dietary ber may reduce the risk of diseases such as gastrointestinal
disorders, coronary heart diseases, obesity, diabetes, hypertension and
many cancers (Anderson et al., 2009)
Plant bers are regarded as functional ingredients in meat products
in two ways, by decreasing the caloric content and by increasing the
complex carbohydrate content, which is low in meat products. Many
studies have successfully utilized plant dietary bers as partial fat
replacers, and reported that incorporation of dietary ber into meat
products may also enhance the binding properties, cooking yield and
textural characteristics of meat products, such as meat balls, patties,
sausages and bolognas (Borderas, Snchez-Alonso, & Prez-Mateos,
2005; Fernandez-Gins, Fernndez-Lpez, Sayas-Barber, Sendra, &
Prez-lvarez, 2004).
Fernandez-Gins et al. (2004) reported that addition of different
concentrations (0%, 2.5%, 5%, 7.5%and 10%) of lemon albedo (raw and
cooked) in bologna sausages increased the nutritional quality and
reduced nitrite levels. In another study, Choi, Choi, Han, Kim, Lee, Kim,
et al. (2010) replaced pork back fat with grape seed oil and rice bran
ber and developed reduced fat meat emulsion systems. They concluded that addition of grape seed oil and rice bran ber improved cooking
characteristics and successfully reduced the animal fat content in the
nal product. Sanchez-Zapata et al. (2011) studied the addition of
tiger nut ber (0%, 5%, 10%,15%) to pork burgers and evaluated the quality characteristics of burgers based on their physico-chemical, cooking
and sensory characteristics. They concluded that addition of tiger nut
ber in pork burgers signicantly improved the nutritional and cooking
characteristics of the product without affecting the sensory quality.


Other researchers proved that the addition of grape antioxidant dietary

ber signicantly increased the oxidative stability and radical scavenging activity in raw and cooked chicken hamburgers (Sayago-Ayerdi,
Brenes, & Goni, 2009). Sanchez-Zapata et al. (2011) formulated bologna
type sausages with up to 15% of date paste. Incorporation of date paste
enhanced the quality in terms of low fat, high ber content and
high emulsion stability without affecting the sensory attributes of the
Huang, Shiau, Liu, Chu, and Hwang (2005) added four rice brans, of
different particle sizes to emulsied meat balls and reported that addition of less than 10 % rice bran did not affect the sensory quality but
the particle size of the bran profoundly affected the sensory and physicochemical characteristics of the product. Interestingly Garcia and
others(2002) fortied reduced fat dry fermented sausages with cereal
(1.5%) and fruit bres (3%) and observed that addition of 1.5% fruit
ber along with 10% of pork fat resulted in a better texture prole and
greater sensory acceptability. Yang, Choi, Jeon, Park, & Joo, 2007 developed low fat sausages by using hydrated oat meal or tofu at levels of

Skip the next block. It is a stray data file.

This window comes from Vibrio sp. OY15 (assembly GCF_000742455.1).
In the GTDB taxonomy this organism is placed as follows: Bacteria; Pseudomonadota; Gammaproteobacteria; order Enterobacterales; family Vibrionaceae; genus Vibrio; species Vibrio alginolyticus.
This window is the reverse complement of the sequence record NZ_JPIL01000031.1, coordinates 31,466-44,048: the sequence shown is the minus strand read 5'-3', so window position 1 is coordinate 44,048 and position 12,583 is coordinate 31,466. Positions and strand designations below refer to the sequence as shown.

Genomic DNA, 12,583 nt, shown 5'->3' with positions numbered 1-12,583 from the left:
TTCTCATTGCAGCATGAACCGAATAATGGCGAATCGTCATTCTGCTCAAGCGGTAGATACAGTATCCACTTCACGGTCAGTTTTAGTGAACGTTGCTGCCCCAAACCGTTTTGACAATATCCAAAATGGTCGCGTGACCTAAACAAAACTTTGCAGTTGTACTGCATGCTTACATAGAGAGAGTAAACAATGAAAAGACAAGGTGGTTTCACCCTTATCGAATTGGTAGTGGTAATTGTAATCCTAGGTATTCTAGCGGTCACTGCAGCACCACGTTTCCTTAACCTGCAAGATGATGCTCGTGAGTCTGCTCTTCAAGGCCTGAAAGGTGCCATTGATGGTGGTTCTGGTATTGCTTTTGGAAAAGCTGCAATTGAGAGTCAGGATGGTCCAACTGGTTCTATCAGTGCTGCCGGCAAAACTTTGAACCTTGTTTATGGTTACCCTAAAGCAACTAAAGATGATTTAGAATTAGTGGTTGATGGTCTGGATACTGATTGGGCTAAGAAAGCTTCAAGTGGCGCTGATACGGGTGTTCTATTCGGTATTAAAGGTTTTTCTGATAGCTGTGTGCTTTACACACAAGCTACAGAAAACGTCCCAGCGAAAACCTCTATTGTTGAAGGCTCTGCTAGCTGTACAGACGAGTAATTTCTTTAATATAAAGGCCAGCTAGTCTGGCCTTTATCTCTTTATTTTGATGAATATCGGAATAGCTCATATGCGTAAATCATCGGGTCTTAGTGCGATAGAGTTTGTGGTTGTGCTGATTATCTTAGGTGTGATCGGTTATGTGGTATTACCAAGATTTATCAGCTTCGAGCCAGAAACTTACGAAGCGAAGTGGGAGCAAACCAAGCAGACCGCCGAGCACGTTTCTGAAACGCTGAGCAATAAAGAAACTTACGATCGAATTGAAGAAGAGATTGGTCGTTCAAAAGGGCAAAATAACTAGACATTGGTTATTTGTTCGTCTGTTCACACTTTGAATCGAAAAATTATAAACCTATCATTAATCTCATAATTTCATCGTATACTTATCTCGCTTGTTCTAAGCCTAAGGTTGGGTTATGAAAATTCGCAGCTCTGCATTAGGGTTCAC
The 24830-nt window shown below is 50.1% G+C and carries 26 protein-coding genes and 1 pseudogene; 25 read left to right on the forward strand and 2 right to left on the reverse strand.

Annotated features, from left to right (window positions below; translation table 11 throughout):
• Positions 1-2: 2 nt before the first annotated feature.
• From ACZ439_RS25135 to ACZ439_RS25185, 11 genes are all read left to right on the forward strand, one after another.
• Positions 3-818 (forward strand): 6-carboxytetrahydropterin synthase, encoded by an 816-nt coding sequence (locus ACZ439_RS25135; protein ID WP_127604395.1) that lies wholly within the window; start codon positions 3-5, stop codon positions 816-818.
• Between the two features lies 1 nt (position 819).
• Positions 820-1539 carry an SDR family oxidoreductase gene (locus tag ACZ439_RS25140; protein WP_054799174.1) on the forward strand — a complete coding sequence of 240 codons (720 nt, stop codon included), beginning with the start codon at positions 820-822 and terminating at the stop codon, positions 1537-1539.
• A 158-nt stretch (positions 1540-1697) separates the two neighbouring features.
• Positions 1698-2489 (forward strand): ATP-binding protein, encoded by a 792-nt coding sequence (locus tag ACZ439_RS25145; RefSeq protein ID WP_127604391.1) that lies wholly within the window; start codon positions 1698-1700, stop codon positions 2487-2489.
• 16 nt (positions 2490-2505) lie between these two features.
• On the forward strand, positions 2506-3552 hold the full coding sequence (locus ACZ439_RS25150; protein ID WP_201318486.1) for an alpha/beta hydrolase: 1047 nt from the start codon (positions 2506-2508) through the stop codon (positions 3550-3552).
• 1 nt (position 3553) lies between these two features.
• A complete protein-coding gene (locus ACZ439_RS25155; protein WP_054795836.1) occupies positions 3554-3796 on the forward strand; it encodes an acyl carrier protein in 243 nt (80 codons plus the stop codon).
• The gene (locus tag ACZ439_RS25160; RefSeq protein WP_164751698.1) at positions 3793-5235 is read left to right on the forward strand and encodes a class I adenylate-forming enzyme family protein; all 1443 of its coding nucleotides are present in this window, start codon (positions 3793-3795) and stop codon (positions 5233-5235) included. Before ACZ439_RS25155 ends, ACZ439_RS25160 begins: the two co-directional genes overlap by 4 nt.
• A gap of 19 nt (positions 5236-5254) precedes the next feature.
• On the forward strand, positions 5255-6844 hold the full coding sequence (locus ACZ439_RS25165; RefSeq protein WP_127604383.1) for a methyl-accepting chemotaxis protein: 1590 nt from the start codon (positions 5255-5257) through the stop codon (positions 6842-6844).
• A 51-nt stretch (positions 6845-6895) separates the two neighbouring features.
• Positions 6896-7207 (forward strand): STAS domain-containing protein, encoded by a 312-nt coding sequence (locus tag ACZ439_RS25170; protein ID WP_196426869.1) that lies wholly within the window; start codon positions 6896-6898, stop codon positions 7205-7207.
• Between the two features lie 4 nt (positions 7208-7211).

10%, 15%, and 25% as texture modifying agents and reported that addition of hydrated oat meal increased the water holding capacity and
cooking yield and produced a softer texture. Pietrasik and Janz (2010)
manufactured low fat bolognas with wheat our (as a standard binder)
or pea starch and bre as fat replacers which increased water holding
capacity and lowered cooking loss.
The addition of vegetable oils as animal fat replacers in meat products improves their fatty acid prole, in terms of increased polyunsaturated fatty acids, mono unsaturated fatty acids and natural antioxidants
(tochopherols, polyphenols) contents. Still there is need of research
pertaining to the stability of the PUFA, MUFA and SFA ratios in the products under different processing and storage conditions.
4. Role of plant extracts as natural antimicrobials in meat products
Meat is a good substrate for spoilage and pathogenic microorganisms because of its high moisture and nutrient contents (Enan,
Uyttendaele, El-Essawy, & Debevere, 1996; Zhang, Kong, Xiong, &
Sun, 2009). The major food borne microorganisms that are predominant and involved in the spoilage of meat and meat products are
shown in (Table 3). In foods antimicrobials are used for mainly for
two reasons: (1) to preserve the food for long time (control natural
spoilage process) and (2) to increase food safety (control growth of
pathogenic microorganisms).The term natural antimicrobials implies, antimicrobials derived from natural sources like plants, animals and microbes. The negative consumer perception towards
chemical antimicrobials/preservatives led to extensive search for
natural antimicrobials. In this context, essential oils and extracts of
medicinal herbs and spices have gained importance as natural preservatives with antimicrobial properties. There is huge potential for
usage of natural antimicrobials in food to control spoilage (Table 3).
The extracts and essential oils of herbs and spices are widely known
for their strong antioxidant, antimicrobial and antifungal activities in
foods. These properties of herb and spice extracts are due to the presence
of many bioactive components, including avanoids, terpenoids, vitamins, minerals, carotenoids and phytoestrogens (Rodrguez Vaquero
et al., 2010). Essential oils are the aromatic and volatile oily substances
consisting of mixtures of several active components derived from the
buds, owers, twigs, leaves, bark, wood, fruits and roots of the plant.
Some of the essential oils from oregano, rosemary, parsley, clove, lemongrass, sage and vanillin showed good antibacterial and antioxidant
properties in meat and meat products. In beef, pork, mutton, turkey,
and chicken meat products the addition of these herbs and spices and
their essential oils extracts inhibited the growth of several food borne
pathogens including Salmonella, Escherichia coli, Staphylococcus aureus,
Listeria monocytogenes, Shigella exneri and yeasts and molds (Table 3;
Hasapidou & Savvaidis, 2011), (Table 3). Moreover the use of natural